Abstract: Abstract Induced pluripotent stem cell derived cardiomyocytes (iPSC-CM) provide a powerful platform for disease modeling and drug development in vitro. Traditionally, electrophysiological methods or fluorescent dyes (e.g. calcium) have been used in their functional characterization. Recently, video microscopy has enabled non-invasive analysis of CM contractile motion. Simultaneous assessments of motion and calcium transients have not been generally conducted, as motion detection methods are affected by changing pixel intensities in calcium imaging. Here, we present for the first time a protocol for simultaneous video-based measurement of contraction and calcium with fluorescent dye Fluo-4 videos without corrections, providing data on both ionic and mechanic activity. The method and its accuracy are assessed by measuring the effect of fluorescence and background light on transient widths and contraction velocity amplitudes. We demonstrate the method by showing the contraction-calcium relation and measuring the transient time intervals in catecholaminergic polymorphic ventricular tachycardia patient specific iPSC-CMs and healthy controls. Our validation shows that the simultaneous method provides comparable data to combined individual measurements, providing a new tool for measuring CM biomechanics and calcium simultaneously. Our results with calcium sensitive dyes suggest the method could be expanded to use with other fluorescent reporters as well.
      PubDate: 2017-10-03
      DOI: 10.1007/s10439-017-1933-2
       
  • Importance of Consistent Datasets in Musculoskeletal Modelling: A Study of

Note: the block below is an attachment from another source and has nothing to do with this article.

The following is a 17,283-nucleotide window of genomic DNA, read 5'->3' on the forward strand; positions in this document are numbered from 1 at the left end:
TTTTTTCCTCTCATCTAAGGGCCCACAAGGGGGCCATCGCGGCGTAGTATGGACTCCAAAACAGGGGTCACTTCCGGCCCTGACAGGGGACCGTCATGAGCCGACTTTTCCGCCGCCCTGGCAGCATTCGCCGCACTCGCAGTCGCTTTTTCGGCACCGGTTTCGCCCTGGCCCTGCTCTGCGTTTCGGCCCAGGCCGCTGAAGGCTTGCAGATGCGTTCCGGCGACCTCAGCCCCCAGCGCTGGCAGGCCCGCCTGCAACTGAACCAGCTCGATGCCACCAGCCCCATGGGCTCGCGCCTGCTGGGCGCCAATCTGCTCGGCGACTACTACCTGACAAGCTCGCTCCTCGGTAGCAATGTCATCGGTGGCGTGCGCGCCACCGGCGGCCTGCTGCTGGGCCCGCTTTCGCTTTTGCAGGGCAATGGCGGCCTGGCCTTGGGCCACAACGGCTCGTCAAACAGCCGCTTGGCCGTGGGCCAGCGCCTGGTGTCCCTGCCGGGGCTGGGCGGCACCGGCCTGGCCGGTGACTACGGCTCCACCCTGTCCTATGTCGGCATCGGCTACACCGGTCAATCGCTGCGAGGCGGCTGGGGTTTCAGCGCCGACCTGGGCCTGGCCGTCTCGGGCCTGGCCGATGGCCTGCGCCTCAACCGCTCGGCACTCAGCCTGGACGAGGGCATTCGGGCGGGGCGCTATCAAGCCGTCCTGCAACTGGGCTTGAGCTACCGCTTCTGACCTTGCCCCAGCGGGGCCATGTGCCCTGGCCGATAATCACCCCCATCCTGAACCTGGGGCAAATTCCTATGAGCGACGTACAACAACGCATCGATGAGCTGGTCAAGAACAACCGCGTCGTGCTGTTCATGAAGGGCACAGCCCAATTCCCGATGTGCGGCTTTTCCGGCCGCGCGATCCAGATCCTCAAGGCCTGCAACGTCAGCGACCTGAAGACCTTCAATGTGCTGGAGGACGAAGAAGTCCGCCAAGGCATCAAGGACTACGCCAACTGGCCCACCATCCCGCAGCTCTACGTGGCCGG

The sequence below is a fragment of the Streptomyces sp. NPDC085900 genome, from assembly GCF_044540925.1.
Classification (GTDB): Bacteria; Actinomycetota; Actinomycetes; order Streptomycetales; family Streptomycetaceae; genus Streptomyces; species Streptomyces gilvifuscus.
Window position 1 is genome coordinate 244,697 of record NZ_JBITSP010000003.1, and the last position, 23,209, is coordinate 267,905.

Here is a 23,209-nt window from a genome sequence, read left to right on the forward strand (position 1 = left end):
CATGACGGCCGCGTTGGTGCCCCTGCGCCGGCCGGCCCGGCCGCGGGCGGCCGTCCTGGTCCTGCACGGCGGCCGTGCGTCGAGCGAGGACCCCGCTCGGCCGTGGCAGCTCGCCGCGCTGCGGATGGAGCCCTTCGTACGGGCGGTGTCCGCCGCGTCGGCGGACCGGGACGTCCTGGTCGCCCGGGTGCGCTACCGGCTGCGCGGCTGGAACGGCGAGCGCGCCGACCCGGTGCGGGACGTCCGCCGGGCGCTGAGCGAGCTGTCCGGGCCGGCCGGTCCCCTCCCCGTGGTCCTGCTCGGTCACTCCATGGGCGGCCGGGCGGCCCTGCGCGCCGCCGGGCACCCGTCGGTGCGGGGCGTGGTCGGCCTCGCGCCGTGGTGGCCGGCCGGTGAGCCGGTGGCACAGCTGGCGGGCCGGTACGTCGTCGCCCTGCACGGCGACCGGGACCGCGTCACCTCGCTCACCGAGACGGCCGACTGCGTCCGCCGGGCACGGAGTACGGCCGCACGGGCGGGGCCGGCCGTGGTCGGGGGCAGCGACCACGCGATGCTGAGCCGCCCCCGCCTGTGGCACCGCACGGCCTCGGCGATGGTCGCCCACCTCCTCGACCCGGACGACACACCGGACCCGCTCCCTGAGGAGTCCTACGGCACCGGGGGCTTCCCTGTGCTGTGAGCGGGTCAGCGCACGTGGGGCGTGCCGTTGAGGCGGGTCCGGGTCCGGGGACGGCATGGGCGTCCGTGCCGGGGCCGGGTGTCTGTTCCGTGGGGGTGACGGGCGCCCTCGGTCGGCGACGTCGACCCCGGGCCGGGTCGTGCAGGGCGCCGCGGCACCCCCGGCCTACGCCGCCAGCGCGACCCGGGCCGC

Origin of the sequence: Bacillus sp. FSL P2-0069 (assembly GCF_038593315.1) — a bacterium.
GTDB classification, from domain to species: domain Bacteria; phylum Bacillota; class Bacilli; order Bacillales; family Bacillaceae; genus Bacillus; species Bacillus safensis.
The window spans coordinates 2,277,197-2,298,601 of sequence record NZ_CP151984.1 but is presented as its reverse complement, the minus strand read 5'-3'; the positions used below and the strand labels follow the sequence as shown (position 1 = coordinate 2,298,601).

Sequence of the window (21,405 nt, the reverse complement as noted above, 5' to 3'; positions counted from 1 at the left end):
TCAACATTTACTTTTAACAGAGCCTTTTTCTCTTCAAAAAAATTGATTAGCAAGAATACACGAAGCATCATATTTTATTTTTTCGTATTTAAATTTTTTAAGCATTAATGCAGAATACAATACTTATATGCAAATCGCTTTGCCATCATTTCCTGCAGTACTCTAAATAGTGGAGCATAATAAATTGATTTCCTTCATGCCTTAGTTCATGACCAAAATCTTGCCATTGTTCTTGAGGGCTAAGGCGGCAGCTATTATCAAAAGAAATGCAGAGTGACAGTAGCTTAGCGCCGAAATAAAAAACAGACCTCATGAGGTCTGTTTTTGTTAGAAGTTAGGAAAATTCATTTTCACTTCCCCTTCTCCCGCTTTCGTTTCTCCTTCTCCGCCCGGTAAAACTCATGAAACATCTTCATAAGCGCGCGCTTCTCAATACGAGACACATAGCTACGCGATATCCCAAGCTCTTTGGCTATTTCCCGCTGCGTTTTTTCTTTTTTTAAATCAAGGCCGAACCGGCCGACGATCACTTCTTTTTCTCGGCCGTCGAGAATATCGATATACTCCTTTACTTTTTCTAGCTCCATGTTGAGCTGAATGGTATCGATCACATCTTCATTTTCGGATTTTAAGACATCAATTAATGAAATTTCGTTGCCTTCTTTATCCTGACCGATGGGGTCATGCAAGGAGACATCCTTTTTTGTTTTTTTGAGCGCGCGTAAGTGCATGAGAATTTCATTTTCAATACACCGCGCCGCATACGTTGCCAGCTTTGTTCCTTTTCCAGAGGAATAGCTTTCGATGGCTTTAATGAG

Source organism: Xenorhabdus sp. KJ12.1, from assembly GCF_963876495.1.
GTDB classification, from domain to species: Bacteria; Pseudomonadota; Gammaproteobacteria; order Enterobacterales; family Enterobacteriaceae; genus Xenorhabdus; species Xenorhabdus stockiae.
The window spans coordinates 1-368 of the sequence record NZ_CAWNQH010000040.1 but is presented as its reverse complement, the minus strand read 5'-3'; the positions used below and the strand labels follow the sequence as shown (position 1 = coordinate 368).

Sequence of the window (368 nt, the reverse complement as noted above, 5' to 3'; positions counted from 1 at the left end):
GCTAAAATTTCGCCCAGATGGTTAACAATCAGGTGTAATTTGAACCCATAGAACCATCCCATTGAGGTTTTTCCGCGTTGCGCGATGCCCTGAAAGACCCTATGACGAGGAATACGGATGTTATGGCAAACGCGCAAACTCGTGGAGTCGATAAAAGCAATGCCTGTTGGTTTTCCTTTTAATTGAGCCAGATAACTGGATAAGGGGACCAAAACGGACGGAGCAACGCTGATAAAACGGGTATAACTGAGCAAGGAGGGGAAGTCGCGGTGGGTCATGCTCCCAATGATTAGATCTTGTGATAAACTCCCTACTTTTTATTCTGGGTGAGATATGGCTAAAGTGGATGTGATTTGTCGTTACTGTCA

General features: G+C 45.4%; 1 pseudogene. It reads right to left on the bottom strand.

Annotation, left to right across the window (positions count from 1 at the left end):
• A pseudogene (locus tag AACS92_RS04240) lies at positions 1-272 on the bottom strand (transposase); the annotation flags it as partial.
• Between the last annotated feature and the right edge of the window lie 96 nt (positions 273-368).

the Hand and Wrist
    • Authors: Benjamin Goislard De Monsabert; Dafydd Edwards; Darshan Shah; Angela Kedgley
      Abstract: Abstract Hand musculoskeletal models provide a valuable insight into the loads withstood by the upper limb; however, their development remains challenging because there are few datasets describing both the musculoskeletal geometry and muscle morphology from the elbow to the finger tips. Clinical imaging, optical motion capture and microscopy were used to create a dataset from a single specimen. Subsequently, a musculoskeletal model of the wrist was developed based on these data to estimate muscle tensions and to demonstrate the potential of the provided parameters. Tendon excursions and moment arms predicted by this model were in agreement with previously reported experimental data. When simulating a flexion–extension motion, muscle forces reached 90 N among extensors and a co-contraction of flexors, amounting to 62.6 N, was estimated by the model. Two alternative musculoskeletal models were also created based on anatomical data available in the literature to illustrate the effect of combining incomplete datasets. Compared to the initial model, the intensities and load sharing of the muscles estimated by the two alternative models differed by up to 180% for a single muscle. This confirms the importance of using a single source of anatomical data when developing such models.
      PubDate: 2017-10-02
      DOI: 10.1007/s10439-017-1936-z